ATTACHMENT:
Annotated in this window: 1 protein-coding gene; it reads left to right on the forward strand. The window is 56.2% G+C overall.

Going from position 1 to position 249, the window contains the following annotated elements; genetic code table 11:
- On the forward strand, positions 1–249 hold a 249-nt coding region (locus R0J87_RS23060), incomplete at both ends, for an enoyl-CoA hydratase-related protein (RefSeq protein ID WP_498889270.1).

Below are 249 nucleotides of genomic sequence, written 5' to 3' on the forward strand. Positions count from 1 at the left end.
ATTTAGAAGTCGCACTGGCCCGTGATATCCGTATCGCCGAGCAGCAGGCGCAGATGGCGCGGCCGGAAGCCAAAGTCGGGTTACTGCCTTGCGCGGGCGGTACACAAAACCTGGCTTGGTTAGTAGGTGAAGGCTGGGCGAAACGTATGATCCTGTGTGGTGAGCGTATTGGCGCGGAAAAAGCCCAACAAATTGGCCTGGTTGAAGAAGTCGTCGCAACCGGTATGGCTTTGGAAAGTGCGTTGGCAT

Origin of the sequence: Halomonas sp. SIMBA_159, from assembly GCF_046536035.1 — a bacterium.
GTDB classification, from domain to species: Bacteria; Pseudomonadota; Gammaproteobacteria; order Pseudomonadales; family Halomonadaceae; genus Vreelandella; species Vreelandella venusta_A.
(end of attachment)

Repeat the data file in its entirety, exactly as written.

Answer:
Annotated in this window: 1 protein-coding gene; it reads left to right on the forward strand. The window is 56.2% G+C overall.

Going from position 1 to position 249, the window contains the following annotated elements; genetic code table 11:
- On the forward strand, positions 1–249 hold a 249-nt coding region (locus R0J87_RS23060), incomplete at both ends, for an enoyl-CoA hydratase-related protein (RefSeq protein ID WP_498889270.1).

Below are 249 nucleotides of genomic sequence, written 5' to 3' on the forward strand. Positions count from 1 at the left end.
ATTTAGAAGTCGCACTGGCCCGTGATATCCGTATCGCCGAGCAGCAGGCGCAGATGGCGCGGCCGGAAGCCAAAGTCGGGTTACTGCCTTGCGCGGGCGGTACACAAAACCTGGCTTGGTTAGTAGGTGAAGGCTGGGCGAAACGTATGATCCTGTGTGGTGAGCGTATTGGCGCGGAAAAAGCCCAACAAATTGGCCTGGTTGAAGAAGTCGTCGCAACCGGTATGGCTTTGGAAAGTGCGTTGGCAT

Origin of the sequence: Halomonas sp. SIMBA_159, from assembly GCF_046536035.1 — a bacterium.
GTDB classification, from domain to species: Bacteria; Pseudomonadota; Gammaproteobacteria; order Pseudomonadales; family Halomonadaceae; genus Vreelandella; species Vreelandella venusta_A.